In a real switch of roles, someone has given the National Endowment for the Humanities a grant for one of its own programs.

NEH's man-bites-dog announcement yesterday said the Andrew W. Mellon Foundation has granted $500,000 to the endowment for its summer seminars for secondary school teachers. Staffers at both endowments believe this is the first time NEH has been given money to support a program it organized.

"It's extraordinary," said NEH chairman William J. Bennett. He initiated the teacher seminars shortly after he became chairman, in December 1981, expressing his interest in "excellence in education" through going "back to basics."

Following the philosophy of gratefully accepting all money offered, Bennett said he would "invite but not coerce" other foundations and philanthropists to support the teacher seminars and other endowment-created programs, including one that gives fellowships for secondary school teachers. "I think this is what the endowment should be doing, pointing the direction. We have set up model programs; we hope others will find them worthy."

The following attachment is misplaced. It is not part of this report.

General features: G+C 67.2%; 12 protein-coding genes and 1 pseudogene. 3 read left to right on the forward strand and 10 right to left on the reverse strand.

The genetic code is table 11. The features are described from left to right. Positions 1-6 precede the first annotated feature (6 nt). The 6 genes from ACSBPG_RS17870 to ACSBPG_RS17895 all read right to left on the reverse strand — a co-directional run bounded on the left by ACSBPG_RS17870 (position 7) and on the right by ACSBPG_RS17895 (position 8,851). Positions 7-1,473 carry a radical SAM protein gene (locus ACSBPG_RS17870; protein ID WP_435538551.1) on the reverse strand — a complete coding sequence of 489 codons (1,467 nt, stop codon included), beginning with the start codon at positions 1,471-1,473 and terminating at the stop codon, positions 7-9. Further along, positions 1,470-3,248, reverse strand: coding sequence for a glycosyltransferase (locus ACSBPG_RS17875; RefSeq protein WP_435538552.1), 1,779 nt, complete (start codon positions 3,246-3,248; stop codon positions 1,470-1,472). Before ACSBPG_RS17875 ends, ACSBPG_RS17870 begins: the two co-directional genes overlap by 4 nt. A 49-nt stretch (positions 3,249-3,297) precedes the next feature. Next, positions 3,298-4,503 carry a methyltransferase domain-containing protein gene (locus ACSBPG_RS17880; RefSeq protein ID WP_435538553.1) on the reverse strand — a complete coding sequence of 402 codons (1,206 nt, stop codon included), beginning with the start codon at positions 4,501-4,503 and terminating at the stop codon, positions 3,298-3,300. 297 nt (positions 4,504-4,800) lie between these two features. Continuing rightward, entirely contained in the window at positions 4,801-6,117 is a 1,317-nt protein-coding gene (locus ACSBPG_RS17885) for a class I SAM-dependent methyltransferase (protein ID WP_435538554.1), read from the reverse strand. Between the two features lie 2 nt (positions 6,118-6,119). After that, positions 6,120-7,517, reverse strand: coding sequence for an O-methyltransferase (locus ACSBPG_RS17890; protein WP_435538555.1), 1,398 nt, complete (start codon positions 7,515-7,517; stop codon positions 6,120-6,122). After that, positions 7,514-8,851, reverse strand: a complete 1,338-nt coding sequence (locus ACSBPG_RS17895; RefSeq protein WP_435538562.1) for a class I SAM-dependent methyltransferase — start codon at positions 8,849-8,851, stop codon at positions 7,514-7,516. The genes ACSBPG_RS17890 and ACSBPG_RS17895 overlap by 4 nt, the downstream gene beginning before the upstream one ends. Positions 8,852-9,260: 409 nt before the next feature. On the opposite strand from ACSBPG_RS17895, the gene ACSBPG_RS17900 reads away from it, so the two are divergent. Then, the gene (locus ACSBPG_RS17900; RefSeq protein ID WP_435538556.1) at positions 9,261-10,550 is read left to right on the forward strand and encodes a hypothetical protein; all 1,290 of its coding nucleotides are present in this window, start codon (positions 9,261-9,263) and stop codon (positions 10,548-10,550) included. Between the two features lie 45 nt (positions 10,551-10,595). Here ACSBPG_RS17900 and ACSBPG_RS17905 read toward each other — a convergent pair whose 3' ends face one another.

Bennett said the "Mellon foundation has always supported the best things in the humanities. Secondary school education is a concern of theirs. I know them well from when I was director of the National Humanities Center. So last fall, they invited us up to New York to describe the program. They were very enthusiastic when we told them about it."

In the seminars, teachers of the seventh through the 12th grades study at least one great book: Plato's "Republic," Chaucer's "Canterbury Tales," "The Federalist Papers" or another important work of English literature, history or philosophy. The seminars are led by notable scholars. More than 2,500 teachers applied for the 225 places in the first 15 seminars held this summer at colleges and universities. With the Mellon grant, the endowment will be able to hold 50 instead of the planned 40 seminars next summer.

Mellon Foundation president John E. Sawyer praised the program for "revitalizing teaching in the humanities."